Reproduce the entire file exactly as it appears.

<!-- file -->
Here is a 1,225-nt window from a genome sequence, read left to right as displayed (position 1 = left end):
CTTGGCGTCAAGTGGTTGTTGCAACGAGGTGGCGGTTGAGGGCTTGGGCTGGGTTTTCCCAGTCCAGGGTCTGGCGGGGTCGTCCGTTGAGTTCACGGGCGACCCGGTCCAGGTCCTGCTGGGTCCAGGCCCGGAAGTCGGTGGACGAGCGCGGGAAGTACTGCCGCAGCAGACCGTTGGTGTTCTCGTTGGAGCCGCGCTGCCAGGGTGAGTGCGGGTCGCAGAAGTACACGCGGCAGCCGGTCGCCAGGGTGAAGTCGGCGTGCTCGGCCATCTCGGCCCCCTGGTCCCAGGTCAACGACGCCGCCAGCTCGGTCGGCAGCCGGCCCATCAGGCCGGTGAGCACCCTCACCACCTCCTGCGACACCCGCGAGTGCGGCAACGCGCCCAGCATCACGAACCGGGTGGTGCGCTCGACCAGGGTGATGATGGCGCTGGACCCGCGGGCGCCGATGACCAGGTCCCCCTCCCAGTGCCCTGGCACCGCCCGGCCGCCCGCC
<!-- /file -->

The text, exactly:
Here is a 1,225-nt window from a genome sequence, read left to right as displayed (position 1 = left end):
CTTGGCGTCAAGTGGTTGTTGCAACGAGGTGGCGGTTGAGGGCTTGGGCTGGGTTTTCCCAGTCCAGGGTCTGGCGGGGTCGTCCGTTGAGTTCACGGGCGACCCGGTCCAGGTCCTGCTGGGTCCAGGCCCGGAAGTCGGTGGACGAGCGCGGGAAGTACTGCCGCAGCAGACCGTTGGTGTTCTCGTTGGAGCCGCGCTGCCAGGGTGAGTGCGGGTCGCAGAAGTACACGCGGCAGCCGGTCGCCAGGGTGAAGTCGGCGTGCTCGGCCATCTCGGCCCCCTGGTCCCAGGTCAACGACGCCGCCAGCTCGGTCGGCAGCCGGCCCATCAGGCCGGTGAGCACCCTCACCACCTCCTGCGACACCCGCGAGTGCGGCAACGCGCCCAGCATCACGAACCGGGTGGTGCGCTCGACCAGGGTGATGATGGCGCTGGACCCGCGGGCGCCGATGACCAGGTCCCCCTCCCAGTGCCCTGGCACCGCCCGGCCGCCCGCC